When people drive by a car accident, they have a natural tendency to slow down, turn and look. Our minds and our gaze cannot help but rubberneck, even though we know it can cause traffic headaches.
People appear to have the same reaction to media coverage of mass violence, and seeing and sharing those horrific scenes through media appears to hurt us, according to a study published Wednesday in Science Advances.
When people view news of a mass killing, the report shows, they not only develop symptoms of post-traumatic stress, but also become more likely to watch coverage of a subsequent mass tragedy.
The pattern creates a cycle of distress, wherein viewers can experience trauma-related flashbacks, yet repeat their media consumption of mass killings and then exhibit additional signs of trauma.
“There’s this perception that if you’re not directly facing any threat of bodily harm, then there’s no reason for you to feel distressed,” said Rebecca Thompson, a social psychologist at the University of California Irvine who co-led the study, “but that just hasn’t been borne out in what we have found repeatedly over the past several years.”
The study adds to a general body of work suggesting that the presentation of certain types of violence in media — news, social or otherwise — spreads harm and health consequences through society, much like a virus.
For example, a 2015 study showed a single mass shooting often precedes a temporary spike in additional shootings that can last up to two weeks. And the U.S. has witnessed suicide contagions dating as far back as when news reports labelled the 1962 death of Marilyn Monroe as probably self-inflicted.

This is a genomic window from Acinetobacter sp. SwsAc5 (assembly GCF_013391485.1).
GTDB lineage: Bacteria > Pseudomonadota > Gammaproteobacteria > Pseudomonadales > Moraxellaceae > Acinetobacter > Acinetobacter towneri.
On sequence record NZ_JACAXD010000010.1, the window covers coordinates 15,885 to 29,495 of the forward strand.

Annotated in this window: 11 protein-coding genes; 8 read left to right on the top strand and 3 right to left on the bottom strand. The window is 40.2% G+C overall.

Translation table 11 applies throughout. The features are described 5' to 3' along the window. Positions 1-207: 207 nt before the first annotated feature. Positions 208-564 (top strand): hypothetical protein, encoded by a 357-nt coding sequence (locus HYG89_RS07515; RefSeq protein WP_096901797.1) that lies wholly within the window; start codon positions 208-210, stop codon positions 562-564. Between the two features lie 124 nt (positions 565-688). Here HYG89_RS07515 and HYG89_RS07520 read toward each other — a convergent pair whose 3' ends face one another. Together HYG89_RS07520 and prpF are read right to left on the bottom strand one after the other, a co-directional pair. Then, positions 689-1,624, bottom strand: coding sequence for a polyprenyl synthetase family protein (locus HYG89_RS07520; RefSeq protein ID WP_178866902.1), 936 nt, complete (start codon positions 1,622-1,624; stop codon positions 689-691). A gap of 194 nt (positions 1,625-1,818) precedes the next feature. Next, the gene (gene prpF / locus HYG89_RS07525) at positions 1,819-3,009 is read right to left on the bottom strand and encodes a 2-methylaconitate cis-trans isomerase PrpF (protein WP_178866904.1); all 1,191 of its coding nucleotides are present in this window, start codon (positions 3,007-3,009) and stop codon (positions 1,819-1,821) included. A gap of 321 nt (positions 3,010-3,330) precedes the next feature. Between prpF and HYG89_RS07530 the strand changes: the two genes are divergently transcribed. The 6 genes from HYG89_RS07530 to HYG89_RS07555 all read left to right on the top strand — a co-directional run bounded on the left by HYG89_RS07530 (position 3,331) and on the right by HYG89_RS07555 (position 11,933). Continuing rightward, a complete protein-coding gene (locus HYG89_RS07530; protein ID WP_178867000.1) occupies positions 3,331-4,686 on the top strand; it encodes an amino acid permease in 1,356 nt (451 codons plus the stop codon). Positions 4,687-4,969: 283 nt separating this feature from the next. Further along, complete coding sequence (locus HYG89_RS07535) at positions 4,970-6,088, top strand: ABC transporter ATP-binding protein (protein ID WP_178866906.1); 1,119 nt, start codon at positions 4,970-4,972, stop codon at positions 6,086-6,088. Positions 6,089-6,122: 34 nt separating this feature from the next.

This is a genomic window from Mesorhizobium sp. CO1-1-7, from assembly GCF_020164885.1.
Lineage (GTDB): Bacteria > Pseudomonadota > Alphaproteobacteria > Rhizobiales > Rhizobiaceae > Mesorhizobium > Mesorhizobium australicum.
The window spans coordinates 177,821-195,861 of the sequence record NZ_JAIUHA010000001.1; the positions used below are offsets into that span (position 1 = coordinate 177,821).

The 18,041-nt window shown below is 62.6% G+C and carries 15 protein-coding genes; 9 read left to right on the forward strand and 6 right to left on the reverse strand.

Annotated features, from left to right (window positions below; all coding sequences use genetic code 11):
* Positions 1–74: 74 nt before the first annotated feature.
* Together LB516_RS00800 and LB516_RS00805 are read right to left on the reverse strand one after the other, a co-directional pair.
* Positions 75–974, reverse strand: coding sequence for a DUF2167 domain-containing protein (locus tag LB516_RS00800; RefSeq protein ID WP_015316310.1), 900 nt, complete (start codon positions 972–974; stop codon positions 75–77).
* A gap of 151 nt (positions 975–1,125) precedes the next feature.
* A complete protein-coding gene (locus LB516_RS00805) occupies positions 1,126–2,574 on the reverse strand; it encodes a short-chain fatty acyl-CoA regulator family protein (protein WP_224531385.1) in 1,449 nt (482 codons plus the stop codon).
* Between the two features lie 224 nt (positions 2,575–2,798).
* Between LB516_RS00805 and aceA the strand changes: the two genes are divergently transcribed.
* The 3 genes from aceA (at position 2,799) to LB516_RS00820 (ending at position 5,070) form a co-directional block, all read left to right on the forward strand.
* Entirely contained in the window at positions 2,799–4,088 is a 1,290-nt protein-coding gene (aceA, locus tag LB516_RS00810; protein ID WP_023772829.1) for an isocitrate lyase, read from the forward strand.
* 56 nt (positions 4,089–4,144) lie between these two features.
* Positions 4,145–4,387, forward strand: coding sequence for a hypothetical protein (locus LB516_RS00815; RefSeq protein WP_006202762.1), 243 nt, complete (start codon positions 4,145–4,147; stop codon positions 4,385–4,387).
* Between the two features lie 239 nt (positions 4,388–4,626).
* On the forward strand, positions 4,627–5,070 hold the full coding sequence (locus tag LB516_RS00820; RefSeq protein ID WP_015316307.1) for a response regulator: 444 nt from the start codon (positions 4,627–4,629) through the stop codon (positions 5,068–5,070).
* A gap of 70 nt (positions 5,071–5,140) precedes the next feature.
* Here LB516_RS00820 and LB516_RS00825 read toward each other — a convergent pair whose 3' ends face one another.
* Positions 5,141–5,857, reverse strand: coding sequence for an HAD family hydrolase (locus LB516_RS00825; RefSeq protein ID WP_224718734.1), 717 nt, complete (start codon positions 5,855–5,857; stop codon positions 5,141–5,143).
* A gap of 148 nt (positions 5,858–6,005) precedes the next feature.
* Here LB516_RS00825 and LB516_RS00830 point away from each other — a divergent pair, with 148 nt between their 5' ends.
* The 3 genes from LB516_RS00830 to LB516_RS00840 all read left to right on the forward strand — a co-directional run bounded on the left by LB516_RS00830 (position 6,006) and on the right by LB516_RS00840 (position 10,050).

Despite these trends, a scientific debate hovers over whether media reports can trigger full-blown post-traumatic stress disorder.
Researchers have known for years that news reports can aggravate PTSD in people who directly experienced a trauma, with the classic examples being for combat soldiers, survivors of sexual assault or those who live in a community where a tragedy occurs.
But this new study and others argue that merely being exposed to a vivid retelling of a trauma is enough to push anyone toward traumatic stress, which is a hotly contested assertion among scientists. The topic is so controversial that the DSM-V — the last iteration of the manual used to diagnose mental disorders — made a point of excluding media exposure as a trigger for trauma.
If media is shown to create mental health distress, should the hosts or purveyors of the content — such as news outlets and social media platforms — be held liable for this harm? Those who argue yes might have a tough sell in the courts.
What the scientists did and found
This three-year study centers around two incidents of deadly mass violence: the 2013 Boston Marathon bombing, which killed 3 people and injured more than 260, and the mass shooting at Orlando’s Pulse nightclub in 2016, which killed 49 people and injured 58.
Two to four weeks after the Boston Marathon bombing, the team conducted a nationwide online survey involving about 4,200 people. It assessed how much exposure participants had to the event, whether through television, radio, photos, videos, social media posts, online news or printed newspaper.
After six months, the researchers followed up with the participants, but this time, also checked for signs of post-traumatic stress using a test known as the Primary Care PTSD Screen.